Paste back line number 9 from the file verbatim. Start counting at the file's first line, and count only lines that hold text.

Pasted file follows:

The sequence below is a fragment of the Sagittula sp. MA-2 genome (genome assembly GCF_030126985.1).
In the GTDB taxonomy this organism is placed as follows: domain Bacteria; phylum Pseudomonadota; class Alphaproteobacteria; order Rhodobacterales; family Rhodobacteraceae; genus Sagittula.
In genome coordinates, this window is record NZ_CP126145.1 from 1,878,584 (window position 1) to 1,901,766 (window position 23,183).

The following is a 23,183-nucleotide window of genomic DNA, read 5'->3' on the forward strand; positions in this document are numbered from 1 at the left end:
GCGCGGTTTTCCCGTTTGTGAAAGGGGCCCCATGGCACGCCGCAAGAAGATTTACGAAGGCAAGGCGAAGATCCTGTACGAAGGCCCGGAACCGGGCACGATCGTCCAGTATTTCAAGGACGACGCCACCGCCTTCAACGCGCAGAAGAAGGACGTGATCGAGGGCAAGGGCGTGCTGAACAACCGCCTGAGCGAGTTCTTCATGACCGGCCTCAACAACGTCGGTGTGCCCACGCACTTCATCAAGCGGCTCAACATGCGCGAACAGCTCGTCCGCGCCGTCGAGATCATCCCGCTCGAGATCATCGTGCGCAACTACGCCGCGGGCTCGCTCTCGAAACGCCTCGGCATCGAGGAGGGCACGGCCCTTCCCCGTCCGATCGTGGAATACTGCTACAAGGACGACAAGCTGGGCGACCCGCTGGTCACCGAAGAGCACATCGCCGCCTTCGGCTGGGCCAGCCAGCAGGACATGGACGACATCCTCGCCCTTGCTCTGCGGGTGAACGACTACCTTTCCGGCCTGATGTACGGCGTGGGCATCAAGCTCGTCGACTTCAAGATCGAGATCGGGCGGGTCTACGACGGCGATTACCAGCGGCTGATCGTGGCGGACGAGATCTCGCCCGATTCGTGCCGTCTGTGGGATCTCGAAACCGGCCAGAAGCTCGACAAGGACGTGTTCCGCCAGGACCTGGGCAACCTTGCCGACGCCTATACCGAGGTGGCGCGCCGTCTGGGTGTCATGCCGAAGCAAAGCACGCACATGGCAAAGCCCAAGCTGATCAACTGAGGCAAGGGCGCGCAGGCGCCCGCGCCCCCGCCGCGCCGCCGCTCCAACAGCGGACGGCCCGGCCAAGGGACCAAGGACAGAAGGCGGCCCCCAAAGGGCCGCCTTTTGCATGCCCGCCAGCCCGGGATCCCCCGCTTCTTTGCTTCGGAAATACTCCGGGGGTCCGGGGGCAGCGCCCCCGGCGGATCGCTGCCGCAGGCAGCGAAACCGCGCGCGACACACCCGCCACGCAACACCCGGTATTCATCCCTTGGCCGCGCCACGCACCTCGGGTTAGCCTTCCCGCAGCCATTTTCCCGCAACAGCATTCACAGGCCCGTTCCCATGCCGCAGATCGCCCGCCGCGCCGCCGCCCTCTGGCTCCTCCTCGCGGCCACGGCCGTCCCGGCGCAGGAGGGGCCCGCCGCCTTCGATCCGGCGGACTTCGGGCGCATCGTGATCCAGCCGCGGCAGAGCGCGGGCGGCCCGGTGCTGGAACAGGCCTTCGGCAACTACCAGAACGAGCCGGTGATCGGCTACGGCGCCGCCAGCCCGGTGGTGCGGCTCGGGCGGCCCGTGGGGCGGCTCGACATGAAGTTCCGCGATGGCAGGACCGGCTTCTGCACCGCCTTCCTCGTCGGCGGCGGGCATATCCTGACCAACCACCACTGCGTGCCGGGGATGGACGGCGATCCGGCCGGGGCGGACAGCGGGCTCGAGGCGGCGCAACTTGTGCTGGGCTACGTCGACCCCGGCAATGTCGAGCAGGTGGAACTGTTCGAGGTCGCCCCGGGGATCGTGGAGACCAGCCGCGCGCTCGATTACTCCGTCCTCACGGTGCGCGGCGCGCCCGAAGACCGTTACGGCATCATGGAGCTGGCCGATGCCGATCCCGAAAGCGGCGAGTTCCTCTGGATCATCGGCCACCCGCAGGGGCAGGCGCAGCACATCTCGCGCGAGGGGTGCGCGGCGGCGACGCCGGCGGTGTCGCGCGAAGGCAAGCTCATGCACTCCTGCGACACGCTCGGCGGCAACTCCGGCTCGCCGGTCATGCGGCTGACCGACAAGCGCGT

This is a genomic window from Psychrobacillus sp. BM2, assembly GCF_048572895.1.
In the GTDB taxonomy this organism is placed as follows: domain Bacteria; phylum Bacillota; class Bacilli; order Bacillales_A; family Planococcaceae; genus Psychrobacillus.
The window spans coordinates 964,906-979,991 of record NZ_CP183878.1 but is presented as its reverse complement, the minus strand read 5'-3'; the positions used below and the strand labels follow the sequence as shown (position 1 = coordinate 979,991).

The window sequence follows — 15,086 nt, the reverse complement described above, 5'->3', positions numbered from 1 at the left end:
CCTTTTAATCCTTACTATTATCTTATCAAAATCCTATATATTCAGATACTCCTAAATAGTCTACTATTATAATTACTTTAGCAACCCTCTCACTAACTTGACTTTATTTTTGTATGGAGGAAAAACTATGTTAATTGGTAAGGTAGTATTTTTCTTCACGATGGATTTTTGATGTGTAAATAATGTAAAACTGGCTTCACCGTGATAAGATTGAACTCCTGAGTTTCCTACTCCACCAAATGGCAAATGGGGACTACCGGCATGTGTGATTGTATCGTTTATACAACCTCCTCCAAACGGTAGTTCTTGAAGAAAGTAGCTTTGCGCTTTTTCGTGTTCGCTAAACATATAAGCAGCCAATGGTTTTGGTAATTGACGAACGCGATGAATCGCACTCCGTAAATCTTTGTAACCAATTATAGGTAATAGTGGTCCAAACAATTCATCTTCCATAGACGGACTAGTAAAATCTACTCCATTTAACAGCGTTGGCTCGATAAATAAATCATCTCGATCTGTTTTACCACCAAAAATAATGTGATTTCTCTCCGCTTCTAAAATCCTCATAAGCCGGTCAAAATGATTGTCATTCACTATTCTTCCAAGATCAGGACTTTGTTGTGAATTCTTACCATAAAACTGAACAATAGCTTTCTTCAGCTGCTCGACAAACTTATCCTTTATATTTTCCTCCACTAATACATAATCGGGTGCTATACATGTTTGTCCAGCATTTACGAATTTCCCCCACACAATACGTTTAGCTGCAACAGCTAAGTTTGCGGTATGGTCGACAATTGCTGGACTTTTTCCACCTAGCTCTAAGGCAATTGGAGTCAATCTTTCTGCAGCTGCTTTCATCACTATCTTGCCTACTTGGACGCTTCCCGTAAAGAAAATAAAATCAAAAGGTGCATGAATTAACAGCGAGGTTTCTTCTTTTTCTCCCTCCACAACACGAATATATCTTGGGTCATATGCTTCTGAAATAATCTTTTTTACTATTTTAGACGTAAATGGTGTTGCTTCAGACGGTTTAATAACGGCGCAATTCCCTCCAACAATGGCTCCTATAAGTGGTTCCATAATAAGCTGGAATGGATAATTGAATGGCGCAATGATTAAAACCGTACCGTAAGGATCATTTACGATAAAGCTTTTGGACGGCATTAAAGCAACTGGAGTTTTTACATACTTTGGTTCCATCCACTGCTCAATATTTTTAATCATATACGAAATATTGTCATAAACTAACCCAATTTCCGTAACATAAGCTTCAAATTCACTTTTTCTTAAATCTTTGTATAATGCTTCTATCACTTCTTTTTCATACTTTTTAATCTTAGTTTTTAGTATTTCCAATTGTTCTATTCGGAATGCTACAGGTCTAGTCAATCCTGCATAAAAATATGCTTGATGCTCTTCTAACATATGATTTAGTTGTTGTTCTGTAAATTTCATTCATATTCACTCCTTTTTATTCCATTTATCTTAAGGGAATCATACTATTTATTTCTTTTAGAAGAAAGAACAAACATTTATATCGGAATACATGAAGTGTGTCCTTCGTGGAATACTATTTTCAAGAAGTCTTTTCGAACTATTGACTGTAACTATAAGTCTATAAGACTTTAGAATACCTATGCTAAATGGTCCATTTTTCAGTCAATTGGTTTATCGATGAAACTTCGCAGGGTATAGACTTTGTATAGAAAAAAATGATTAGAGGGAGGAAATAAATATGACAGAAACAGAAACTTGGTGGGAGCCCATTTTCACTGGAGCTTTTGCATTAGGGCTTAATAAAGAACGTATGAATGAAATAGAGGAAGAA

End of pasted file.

The window sequence follows — 15,086 nt, the reverse complement described above, 5'->3', positions numbered from 1 at the left end: